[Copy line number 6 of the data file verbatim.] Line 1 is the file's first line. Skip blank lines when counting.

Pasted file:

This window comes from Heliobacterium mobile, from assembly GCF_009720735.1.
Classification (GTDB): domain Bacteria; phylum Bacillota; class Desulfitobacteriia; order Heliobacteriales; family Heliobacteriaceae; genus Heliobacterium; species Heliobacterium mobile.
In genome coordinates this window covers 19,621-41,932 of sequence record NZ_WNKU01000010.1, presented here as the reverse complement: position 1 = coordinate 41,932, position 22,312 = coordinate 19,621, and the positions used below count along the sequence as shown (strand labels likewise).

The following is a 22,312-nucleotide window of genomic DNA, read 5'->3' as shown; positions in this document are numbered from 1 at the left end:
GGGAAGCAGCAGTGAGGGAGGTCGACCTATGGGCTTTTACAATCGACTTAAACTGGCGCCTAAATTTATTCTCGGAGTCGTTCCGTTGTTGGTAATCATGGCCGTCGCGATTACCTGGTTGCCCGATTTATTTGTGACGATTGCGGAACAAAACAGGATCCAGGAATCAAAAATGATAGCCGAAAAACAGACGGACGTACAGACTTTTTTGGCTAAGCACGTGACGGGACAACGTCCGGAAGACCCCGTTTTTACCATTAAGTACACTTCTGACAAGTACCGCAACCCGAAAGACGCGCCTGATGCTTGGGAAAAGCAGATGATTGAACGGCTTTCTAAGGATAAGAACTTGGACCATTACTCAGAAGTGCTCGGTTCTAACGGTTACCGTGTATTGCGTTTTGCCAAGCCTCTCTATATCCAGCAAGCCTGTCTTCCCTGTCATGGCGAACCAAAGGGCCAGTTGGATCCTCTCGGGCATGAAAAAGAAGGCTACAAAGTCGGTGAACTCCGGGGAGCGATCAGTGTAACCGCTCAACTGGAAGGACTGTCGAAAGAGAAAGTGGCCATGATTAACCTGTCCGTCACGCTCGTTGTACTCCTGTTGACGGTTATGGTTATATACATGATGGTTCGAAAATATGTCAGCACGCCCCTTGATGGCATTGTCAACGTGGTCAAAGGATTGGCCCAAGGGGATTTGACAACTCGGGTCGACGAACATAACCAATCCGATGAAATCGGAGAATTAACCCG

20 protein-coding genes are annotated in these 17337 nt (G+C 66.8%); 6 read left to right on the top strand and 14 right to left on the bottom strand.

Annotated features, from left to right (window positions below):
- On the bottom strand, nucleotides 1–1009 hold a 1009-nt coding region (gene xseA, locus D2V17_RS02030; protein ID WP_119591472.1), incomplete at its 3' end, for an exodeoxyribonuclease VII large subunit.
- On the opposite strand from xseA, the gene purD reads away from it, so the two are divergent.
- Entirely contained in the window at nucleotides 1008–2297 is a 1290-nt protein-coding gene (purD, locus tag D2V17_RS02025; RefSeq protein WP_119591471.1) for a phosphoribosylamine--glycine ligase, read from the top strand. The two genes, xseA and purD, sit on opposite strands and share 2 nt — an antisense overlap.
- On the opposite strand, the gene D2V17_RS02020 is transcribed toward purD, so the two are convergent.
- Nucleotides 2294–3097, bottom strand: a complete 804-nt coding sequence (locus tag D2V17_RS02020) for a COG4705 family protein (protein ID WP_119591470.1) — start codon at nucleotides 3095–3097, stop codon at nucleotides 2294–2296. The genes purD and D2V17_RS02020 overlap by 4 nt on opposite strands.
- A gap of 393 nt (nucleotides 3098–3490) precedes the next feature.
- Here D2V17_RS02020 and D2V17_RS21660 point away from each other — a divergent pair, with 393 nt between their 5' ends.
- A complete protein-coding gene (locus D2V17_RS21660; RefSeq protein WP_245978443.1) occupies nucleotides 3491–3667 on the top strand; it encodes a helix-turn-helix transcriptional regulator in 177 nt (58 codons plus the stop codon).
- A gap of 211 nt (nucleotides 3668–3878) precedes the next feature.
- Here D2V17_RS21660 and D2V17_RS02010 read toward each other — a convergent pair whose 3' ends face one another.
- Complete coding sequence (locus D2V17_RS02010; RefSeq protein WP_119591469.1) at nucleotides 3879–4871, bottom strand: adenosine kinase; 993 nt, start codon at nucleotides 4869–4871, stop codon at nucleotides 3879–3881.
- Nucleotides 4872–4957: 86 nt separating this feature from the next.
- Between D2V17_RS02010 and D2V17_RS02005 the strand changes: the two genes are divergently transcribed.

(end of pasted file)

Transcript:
20 protein-coding genes are annotated in these 17337 nt (G+C 66.8%); 6 read left to right on the top strand and 14 right to left on the bottom strand.